Andorra | Photo Stories
I’d only really heard about Andorra in passing decades ago. I knew nothing about this tiny, isolated country back then. So when a work opportunity takes us there I’m both surprised and intrigued. What was to unfold for us was the discovery of a hidden gem of incredible beauty.
We enter the country through its southern border from Spain, taking a pleasurable drive along switchback roads following the ups and ups of the high Pyrenees.
It is late spring when we arrive, just as the season opens into full bloom. The air is thin and fresh, at an altitude of over 3000 metres above sea level at its highest. And views of deep, deep valleys cutting through rugged mountains, rushing streams and lush, flower-covered meadows are a pleasure to see after months of grey skies and drizzle in the UK.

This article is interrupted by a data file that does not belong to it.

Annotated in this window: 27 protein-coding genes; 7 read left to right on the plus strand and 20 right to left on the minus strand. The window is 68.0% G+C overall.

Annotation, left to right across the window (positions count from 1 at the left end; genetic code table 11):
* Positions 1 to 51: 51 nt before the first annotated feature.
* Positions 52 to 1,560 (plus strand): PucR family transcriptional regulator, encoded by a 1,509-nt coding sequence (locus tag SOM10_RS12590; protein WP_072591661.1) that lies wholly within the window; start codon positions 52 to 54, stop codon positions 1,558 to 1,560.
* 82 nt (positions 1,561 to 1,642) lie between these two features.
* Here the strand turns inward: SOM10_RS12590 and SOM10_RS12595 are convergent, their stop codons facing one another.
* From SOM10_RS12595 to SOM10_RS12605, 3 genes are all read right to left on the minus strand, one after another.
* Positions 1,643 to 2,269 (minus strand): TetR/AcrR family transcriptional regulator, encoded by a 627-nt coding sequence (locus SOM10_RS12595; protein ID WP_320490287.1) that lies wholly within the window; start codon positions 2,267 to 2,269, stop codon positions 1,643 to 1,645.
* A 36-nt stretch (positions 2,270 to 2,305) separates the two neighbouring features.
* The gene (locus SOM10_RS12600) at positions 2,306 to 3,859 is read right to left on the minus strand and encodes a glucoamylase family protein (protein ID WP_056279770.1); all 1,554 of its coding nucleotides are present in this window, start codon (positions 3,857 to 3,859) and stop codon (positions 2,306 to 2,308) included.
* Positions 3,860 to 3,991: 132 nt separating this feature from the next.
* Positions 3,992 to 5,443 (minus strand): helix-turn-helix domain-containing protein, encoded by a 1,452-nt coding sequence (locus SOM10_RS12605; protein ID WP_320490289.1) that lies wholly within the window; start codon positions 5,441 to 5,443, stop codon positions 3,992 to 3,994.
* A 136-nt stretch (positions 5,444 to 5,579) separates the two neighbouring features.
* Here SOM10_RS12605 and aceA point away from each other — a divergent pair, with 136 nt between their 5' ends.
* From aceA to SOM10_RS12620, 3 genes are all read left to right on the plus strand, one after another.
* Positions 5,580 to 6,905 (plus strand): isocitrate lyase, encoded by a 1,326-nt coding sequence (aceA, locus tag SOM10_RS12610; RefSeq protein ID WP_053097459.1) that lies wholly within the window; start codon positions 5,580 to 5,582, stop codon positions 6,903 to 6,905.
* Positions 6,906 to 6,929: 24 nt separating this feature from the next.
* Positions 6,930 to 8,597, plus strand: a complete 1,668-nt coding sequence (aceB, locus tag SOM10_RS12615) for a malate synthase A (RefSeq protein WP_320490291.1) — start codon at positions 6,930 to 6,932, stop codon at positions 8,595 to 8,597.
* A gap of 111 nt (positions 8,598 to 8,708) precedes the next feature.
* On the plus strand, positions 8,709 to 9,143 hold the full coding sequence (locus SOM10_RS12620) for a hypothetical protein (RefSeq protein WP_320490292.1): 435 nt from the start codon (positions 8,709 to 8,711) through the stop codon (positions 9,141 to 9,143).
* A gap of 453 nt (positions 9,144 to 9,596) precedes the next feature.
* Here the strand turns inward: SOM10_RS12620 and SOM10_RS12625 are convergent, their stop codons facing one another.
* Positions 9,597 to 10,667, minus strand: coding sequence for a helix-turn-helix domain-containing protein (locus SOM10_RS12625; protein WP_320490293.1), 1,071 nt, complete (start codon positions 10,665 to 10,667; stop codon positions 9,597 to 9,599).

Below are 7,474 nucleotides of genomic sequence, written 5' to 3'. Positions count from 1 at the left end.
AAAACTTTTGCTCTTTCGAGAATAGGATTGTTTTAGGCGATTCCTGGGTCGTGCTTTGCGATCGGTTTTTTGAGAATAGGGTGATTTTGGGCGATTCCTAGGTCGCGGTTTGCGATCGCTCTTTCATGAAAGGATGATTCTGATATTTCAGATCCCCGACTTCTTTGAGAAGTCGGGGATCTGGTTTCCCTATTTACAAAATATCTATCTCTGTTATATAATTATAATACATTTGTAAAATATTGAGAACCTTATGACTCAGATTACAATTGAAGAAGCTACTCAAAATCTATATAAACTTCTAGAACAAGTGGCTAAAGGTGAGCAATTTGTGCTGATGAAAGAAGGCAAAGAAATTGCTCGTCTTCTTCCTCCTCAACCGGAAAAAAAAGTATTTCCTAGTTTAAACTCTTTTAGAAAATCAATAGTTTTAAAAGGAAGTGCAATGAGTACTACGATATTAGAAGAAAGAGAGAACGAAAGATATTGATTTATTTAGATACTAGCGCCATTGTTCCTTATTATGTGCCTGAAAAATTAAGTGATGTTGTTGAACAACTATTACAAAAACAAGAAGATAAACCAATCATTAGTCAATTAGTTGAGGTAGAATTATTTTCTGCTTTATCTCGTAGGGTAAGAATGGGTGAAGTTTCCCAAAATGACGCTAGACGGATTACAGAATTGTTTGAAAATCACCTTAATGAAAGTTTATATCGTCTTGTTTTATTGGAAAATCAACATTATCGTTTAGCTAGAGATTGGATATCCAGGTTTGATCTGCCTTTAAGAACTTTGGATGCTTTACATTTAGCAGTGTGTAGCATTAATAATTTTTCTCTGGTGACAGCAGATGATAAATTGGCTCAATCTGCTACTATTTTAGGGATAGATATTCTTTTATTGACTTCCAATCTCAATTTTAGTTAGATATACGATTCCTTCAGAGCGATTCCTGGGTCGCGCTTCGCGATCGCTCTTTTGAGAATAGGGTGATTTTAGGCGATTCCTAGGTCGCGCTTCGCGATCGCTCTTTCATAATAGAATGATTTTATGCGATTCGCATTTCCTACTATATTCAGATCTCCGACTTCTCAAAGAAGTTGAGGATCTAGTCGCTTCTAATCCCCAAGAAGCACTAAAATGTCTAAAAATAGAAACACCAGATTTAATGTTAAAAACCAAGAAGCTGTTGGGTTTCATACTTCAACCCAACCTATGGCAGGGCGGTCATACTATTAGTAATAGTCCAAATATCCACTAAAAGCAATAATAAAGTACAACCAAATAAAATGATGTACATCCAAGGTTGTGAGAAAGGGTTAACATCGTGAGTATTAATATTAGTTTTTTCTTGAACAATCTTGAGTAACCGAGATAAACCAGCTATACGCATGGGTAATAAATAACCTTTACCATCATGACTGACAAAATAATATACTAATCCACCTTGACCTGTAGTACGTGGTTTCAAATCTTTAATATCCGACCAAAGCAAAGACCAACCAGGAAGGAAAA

Andorra is a landlocked micro-nation nestled snuggly between Spain and France, barely known outside of Europe. Inaccessible by train or air save by private helicopter, this mountainous, co-sovereign state, takes about 3 hours or so to reach by road from either Barcelona or Toulouse.
An escape from the intense Mediterranean heat in summer and a winter playground from November to April, the principality has flourished in a relatively short time, and has done well to shake off its impoverish, smuggler past. Andorra boasts the largest high altitude hot spring spa in Europe, as well as being ranked 15th in the world for its winter sports resorts with an abundance of outdoor pursuits; skiing, hiking, pro-cycling and mountain biking just for starters.
Much like other micro-states, tourism is its main source of income, with relaxed banking services and very low tax rates on offer plus, of course, duty-free shopping in the country’s capital, Andorra la Vella which, is one of its biggest draws. But it would be a shame to go there just for the duty-free. Andorra’s real treasure is its astonishing natural beauty that’s hard to put into words. You’ll have to go there and see for yourself.